By letter dated January 15, 2015, DCF produced records responsive to Plaintiffs

request. DCFs letter stated that pursuant to the protections of New Jerseys Title 9 Statute and
HIPAA, we have had to redact any identifying client and family information such as names,
addresses, and social security numbers. [Attached hereto as Exhibit D is a true and accurate
copy of DCFs January 15, 2015 letter.]
23.

As a preliminary matter, Defendants unreasonable delay in responding to

Plaintiffs request is in violation of OPRA.


24.

Further, there is no lawful basis for the redactions made by Defendants to the

documents eventually produced to Plaintiff.

25.

Defendant has therefore violated OPRA by not providing the required access to all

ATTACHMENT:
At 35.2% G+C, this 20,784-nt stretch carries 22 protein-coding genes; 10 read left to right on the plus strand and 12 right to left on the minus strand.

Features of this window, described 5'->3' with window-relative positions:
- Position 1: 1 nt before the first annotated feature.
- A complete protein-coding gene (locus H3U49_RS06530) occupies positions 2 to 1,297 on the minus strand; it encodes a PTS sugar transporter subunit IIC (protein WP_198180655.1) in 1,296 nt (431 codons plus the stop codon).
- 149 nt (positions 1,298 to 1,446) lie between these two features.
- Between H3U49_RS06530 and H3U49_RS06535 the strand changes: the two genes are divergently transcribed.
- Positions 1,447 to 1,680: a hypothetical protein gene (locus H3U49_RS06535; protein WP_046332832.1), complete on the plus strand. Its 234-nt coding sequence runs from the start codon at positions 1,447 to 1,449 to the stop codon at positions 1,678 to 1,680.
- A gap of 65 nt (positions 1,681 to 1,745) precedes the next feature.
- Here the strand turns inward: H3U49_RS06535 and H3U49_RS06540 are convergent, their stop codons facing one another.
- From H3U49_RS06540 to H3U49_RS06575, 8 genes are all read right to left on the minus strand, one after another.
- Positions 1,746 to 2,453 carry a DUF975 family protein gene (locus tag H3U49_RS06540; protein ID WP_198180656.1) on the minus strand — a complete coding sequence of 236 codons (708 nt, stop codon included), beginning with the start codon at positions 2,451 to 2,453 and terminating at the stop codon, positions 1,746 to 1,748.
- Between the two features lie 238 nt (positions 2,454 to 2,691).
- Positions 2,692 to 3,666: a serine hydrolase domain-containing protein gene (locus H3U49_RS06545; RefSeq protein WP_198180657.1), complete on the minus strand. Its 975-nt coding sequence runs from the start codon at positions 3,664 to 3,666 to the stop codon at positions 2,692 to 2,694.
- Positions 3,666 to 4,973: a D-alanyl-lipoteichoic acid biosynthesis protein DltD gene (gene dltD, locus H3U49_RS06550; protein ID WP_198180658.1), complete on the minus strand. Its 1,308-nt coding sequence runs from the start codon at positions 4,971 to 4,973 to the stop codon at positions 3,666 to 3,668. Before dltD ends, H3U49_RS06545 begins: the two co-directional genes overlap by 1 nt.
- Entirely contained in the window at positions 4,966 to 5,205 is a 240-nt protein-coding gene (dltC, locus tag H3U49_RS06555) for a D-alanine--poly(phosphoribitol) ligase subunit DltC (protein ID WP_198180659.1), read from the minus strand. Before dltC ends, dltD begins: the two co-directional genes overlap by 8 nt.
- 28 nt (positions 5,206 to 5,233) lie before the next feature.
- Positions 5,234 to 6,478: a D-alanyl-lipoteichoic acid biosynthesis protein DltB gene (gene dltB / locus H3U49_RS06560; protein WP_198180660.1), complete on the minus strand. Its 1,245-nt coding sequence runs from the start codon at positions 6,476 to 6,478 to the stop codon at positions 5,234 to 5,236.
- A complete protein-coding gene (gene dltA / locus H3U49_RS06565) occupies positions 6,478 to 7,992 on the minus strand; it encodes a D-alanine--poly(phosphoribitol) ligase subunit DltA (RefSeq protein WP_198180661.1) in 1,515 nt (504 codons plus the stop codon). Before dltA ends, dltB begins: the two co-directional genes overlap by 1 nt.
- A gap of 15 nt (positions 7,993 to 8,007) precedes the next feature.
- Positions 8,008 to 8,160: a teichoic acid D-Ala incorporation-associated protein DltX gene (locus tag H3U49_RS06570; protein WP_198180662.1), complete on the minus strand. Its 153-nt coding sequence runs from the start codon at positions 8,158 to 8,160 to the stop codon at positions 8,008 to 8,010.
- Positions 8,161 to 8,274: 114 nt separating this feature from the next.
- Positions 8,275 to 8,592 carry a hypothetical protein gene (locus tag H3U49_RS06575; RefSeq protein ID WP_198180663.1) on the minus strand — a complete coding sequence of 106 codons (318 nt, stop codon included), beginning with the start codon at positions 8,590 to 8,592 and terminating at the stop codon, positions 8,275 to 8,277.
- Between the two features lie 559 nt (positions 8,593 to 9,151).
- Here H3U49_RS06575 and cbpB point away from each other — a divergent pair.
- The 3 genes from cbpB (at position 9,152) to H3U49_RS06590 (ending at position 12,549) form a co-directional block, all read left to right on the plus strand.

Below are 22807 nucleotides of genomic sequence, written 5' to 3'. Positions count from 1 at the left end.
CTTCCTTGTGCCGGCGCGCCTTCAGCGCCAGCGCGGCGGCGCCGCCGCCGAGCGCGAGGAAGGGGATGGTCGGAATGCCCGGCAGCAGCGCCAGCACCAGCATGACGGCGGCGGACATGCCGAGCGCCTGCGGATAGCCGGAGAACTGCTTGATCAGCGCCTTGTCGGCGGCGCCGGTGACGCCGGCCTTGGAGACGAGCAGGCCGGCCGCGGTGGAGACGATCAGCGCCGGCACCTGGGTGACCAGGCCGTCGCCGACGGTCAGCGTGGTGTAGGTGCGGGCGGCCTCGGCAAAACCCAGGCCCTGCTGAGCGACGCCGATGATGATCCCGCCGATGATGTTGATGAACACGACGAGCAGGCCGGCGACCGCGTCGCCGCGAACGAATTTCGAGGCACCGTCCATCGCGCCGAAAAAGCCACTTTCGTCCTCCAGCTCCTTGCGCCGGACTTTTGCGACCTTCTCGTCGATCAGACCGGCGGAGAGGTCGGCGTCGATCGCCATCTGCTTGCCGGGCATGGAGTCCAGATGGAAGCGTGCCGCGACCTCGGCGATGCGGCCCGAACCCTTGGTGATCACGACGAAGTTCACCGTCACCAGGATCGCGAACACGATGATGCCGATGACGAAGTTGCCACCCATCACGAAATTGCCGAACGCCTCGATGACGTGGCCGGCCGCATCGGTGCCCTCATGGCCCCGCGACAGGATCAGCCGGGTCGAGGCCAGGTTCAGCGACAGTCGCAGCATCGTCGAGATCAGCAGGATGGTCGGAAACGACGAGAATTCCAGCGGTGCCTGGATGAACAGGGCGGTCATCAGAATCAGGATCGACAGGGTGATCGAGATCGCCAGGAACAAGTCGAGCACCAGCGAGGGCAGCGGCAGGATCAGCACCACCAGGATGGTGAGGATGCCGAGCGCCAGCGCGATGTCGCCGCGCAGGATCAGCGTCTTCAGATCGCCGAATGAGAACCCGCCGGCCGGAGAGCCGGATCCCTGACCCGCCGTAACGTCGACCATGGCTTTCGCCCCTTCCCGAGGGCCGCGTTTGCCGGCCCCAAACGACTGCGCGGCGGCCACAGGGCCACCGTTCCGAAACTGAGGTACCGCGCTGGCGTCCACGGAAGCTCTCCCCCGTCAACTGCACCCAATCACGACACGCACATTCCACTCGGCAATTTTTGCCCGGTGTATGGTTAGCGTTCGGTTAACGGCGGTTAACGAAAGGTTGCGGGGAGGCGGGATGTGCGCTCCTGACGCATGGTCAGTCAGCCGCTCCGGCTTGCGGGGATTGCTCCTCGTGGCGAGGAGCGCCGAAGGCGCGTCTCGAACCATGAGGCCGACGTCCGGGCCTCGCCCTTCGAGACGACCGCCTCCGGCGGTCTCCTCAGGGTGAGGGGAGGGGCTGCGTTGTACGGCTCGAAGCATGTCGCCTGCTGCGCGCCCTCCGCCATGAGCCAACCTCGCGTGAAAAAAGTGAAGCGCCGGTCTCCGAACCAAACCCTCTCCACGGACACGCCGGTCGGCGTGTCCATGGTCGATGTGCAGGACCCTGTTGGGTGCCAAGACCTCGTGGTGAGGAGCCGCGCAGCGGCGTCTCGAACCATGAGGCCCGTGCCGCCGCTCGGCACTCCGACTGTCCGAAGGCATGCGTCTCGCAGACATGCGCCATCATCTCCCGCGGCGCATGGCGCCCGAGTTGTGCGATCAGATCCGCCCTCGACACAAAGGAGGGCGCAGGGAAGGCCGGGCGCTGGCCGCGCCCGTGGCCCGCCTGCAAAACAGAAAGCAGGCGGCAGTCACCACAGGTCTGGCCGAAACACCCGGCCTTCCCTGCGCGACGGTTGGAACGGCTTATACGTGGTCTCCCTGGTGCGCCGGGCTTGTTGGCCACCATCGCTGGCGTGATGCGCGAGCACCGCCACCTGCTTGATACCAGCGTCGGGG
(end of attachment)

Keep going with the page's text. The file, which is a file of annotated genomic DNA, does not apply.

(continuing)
records responsive to Mr. Scheelers OPRA request.


FIRST COUNT
(Violation of OPRA)
26.

Plaintiff repeats and incorporates by reference the allegations set forth in the

preceding paragraphs as though fully set forth at length herein.


27.

Pursuant to N.J.S.A. 47:1A-1, all government records must be readily

accessible to the citizens of this State unless specifically exempted by law.


28.

Plaintiff submitted a valid request pursuant to OPRA, N.J.S.A. 47:1A-1 et seq.

29.

The requested records are government records because they were made,

maintained or kept on file, or received in the course of . . . [DCFs] official business. N.J.S.A.
47:1A-1.1.
30.

The requested records are not subject to any exemption under OPRA.

31.

The records requested, therefore, should have been produced within seven

business days in the medium requested by Plaintiff.


32.